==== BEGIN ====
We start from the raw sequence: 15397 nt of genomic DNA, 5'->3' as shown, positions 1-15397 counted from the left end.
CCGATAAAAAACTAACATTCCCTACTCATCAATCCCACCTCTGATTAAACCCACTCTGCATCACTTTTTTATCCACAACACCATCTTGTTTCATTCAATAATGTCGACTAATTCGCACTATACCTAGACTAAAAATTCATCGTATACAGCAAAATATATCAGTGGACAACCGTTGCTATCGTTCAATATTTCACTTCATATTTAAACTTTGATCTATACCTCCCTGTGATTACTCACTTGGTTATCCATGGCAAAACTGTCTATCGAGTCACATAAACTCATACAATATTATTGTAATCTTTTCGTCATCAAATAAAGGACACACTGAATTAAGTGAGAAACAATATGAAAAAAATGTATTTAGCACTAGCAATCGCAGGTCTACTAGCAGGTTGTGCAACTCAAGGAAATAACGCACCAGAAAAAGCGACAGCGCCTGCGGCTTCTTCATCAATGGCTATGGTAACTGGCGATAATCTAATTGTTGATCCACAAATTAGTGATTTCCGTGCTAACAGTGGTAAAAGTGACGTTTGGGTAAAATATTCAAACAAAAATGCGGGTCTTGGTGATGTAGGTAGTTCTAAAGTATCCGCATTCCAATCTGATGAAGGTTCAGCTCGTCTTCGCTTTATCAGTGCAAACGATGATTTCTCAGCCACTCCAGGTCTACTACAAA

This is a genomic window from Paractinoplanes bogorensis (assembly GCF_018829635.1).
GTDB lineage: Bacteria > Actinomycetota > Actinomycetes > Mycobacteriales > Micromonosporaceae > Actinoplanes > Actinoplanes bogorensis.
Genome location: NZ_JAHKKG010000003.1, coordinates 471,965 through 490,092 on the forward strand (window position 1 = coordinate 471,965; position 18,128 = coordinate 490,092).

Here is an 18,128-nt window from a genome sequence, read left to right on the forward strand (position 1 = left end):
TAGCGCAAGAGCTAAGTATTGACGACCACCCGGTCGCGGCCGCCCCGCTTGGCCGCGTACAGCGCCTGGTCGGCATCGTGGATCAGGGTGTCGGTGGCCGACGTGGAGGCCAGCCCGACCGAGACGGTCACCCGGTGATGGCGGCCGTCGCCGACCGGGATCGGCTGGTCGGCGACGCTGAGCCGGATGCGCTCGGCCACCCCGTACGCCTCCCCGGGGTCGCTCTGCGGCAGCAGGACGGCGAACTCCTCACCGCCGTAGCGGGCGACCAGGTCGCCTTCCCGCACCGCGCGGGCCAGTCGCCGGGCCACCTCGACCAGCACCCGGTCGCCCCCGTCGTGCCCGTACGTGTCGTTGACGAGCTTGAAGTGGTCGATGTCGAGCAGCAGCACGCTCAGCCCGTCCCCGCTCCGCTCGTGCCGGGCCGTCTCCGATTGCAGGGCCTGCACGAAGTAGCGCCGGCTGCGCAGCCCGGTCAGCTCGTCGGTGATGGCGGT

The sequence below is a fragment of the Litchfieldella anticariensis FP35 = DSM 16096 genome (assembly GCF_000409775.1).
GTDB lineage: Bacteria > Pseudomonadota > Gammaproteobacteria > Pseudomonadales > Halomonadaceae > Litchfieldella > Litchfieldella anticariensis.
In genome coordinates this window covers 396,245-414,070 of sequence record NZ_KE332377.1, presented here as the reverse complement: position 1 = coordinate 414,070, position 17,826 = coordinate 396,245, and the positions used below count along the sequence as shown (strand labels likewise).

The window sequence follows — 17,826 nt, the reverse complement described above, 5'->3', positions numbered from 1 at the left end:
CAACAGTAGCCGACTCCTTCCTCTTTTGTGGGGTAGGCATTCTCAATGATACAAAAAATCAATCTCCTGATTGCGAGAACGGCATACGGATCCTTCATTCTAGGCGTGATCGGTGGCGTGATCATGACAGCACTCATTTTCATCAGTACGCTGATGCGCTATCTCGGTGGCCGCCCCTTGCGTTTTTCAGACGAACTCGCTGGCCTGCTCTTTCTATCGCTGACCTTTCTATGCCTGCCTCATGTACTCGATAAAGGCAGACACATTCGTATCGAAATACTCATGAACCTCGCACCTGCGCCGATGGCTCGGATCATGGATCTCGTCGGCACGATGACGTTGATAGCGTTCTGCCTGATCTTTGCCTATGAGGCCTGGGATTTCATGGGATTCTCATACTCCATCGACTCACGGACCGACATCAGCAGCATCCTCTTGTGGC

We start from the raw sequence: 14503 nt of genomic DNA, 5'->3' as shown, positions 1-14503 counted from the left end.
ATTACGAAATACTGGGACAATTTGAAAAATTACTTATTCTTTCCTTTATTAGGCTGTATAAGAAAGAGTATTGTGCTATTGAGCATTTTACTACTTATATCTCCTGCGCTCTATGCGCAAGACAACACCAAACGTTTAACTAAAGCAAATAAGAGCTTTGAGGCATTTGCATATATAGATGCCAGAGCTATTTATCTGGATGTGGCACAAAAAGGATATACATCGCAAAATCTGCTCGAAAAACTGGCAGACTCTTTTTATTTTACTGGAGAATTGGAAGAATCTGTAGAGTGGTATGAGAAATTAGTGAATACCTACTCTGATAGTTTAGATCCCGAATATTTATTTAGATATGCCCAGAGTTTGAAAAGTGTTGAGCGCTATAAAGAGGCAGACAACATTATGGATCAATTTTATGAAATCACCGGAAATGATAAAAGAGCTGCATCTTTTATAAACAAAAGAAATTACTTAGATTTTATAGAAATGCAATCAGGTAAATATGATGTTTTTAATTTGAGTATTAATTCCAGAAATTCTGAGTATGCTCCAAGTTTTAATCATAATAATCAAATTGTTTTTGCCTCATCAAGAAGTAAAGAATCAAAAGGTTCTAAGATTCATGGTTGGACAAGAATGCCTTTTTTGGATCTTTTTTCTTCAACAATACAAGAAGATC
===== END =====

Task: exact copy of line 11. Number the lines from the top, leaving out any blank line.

The window sequence follows — 17,826 nt, the reverse complement described above, 5'->3', positions numbered from 1 at the left end: